Phoenix Suns find 5th straight victory in odd game vs. Warriors

Nov 23, 2023, 1:41 AM | Updated: 12:59 pm

PHOENIX — It was win No. 5 in a row for the Phoenix Suns on Wednesday, a 123-115 final over the Golden State Warriors that was as eventual as it was weird.

This one is going to be hard to top for most bizarre game of the Suns’ regular season, one that lasted two hours and 45 minutes. Along with some officiating shenanigans we’ll touch on in a bit, Phoenix once again proved susceptible to having a slippery grip when a game is in hand.

The Suns’ 16-point lead at halftime almost immediately expanded to 23 in the third quarter. But without an ejected Chris Paul and Draymond Green (suspension), plus Steph Curry and Klay Thompson resting on the bench at that time in the game, the Warriors went on a 6-0 run to open the fourth quarter and cut the deficit to 10.

Phoenix (9-6) quickly stabilized, bumping their advantage back to 18 points with just over six minutes remaining, enough for Golden State to pull Curry and Thompson. With Durant still in the game and Booker out, Golden State (7-9) cut it to 11 with 2:30 on the clock. But head coach Frank Vogel on the second game of a back-to-back was comfortable enough to remove Durant.

The Warriors turned to a triangle-and-two defense, a unique look the Suns hadn’t schemed for before and couldn’t generate good looks off, so Golden State crept closer. When it made the score 114-108 a minute of game time later, Booker and Durant checked back in. The Suns were briefly able to hold the Warriors off until a Durant turnover on an inbounds pass with 23 seconds remaining got the Warriors within four. Durant tossed the ball against the stanchion in frustration, an action he said afterward he knew gets him a technical foul, so Golden State was down three.

The hoopla sort of ended there, with Booker getting fouled for two free throws to put the Suns up five, the Warriors failing to score and then Durant drawing a flopping technical foul (yes, seriously) for one more point before Durant’s last two free throws concluded the game.

There were multiple points Golden State could have put Curry and/or Thompson back in but Warriors head coach Steve Kerr chose to ride the guys who got them in that position.

It’s a certified issue at this point for the Suns, who have lost fixtures in similar circumstances this year.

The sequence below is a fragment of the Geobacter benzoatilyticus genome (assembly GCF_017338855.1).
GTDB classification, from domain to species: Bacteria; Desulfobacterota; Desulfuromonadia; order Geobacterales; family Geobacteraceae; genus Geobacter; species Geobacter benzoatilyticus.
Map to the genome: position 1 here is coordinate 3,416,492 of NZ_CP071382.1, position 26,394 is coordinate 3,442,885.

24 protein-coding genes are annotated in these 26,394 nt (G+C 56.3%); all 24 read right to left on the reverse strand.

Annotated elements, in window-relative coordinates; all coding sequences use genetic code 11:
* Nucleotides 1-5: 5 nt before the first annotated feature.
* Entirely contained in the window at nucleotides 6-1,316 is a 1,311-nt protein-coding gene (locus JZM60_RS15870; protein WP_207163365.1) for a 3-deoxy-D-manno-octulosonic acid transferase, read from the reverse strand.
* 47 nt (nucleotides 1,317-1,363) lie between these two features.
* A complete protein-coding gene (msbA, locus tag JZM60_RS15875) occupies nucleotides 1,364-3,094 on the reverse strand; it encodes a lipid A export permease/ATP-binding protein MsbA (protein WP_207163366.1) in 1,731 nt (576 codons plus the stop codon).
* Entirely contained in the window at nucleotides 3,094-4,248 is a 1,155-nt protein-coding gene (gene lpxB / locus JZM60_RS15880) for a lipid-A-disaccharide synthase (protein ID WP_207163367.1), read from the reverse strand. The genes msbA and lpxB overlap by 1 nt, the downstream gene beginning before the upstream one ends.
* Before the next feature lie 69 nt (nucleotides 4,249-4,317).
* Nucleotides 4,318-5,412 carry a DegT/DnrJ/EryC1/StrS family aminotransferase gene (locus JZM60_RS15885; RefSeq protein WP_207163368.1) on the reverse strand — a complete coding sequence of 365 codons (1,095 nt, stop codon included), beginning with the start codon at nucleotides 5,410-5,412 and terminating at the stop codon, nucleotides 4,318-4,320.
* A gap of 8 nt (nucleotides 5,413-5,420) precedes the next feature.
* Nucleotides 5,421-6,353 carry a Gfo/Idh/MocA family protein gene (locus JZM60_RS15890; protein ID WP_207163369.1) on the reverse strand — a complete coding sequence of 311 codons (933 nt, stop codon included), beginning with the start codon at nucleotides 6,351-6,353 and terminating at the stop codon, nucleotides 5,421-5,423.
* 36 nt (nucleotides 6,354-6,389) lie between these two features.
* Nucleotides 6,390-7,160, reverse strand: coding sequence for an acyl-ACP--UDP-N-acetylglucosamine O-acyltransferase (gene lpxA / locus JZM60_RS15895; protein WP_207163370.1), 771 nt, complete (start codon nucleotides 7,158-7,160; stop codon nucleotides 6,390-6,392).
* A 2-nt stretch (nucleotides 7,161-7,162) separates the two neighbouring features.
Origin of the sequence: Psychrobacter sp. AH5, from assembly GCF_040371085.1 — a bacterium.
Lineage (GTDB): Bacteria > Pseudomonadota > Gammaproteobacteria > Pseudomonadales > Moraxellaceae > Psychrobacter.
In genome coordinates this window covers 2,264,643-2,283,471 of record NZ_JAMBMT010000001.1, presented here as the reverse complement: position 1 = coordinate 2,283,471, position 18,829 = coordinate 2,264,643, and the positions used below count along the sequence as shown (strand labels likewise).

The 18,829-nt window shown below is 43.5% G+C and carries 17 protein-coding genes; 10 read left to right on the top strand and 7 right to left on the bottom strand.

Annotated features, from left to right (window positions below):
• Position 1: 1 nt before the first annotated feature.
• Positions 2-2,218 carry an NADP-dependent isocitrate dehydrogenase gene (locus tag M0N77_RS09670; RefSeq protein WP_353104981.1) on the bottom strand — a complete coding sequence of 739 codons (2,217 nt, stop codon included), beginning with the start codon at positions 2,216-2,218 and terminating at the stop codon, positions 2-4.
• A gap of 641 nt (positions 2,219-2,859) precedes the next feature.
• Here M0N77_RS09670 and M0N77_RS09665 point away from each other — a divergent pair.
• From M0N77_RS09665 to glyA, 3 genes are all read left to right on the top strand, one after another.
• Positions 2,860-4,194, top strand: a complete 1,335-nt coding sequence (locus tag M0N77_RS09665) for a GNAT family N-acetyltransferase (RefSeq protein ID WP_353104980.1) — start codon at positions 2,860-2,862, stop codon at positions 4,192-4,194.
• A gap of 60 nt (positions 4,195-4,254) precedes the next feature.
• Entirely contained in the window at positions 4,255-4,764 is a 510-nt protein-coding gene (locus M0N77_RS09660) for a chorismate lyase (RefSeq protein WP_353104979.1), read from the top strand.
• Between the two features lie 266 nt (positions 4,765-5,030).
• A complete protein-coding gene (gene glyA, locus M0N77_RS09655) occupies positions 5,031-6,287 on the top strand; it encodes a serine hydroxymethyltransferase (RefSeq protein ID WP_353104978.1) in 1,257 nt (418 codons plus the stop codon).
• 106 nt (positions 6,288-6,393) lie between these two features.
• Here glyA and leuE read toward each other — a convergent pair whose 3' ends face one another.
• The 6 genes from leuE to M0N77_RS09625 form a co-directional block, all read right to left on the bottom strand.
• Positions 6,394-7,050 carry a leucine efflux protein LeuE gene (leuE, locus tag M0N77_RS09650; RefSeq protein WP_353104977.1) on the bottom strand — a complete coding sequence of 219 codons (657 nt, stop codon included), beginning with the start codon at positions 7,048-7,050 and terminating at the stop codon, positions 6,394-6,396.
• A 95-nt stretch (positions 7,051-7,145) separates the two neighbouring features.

“We have to do better,” Booker said. “Simple as that. We have to take care of the ball, no turnovers, get stops. When that game is at 10-15 points in the fourth, don’t give any team hope, don’t give any team confidence because I’ve been in this business long enough where that’s amazing happens for real.”

Vogel wanted to commend the effort first.

“It’s a good win, first of all,” he said. “Second night of a back-to-back against a team that won a championship two years ago. Really proud of how our guys competed and took control of the game. Obviously want to close the game a little bit better but it’s not the first time I’ve had to put my stars back in. When a team comes back, they throw a different lineup out there, some junk defenses — you got to play through that stuff.”

Suns guard Grayson Allen confirmed the strange vibe to the game.

“It was just such a weird game, weird fourth. … Game felt like it was over three or four different times,” he said. “I don’t know. Sometimes it’s just a weird game, how it ends up.”

As far as how we got to a big Suns lead, a trip to the foul line for Allen with 8:47 left in the second quarter got Phoenix up to 17 free throw attempts, an unheard of occurrence for last year’s team. The Suns entered Wednesday night sixth in free throw rate after finishing 28th last year and 29th the season prior. Durant (8.1 FTA/G) and Booker (7.0) lead the charge there while Jusuf Nurkic (3.8) and Josh Okogie (2.5) doing a decent job getting there. This was not a good offensive performance in the first half, which is why free throws can be so important, given how Phoenix was up 16 at halftime.

Because of how often the Warriors, ranked 27th in opposing free throw rate, foul, the Suns did a great job attacking that weakness while also getting more free tosses through the aforementioned officiating shenanigans to attempt 52 on the night.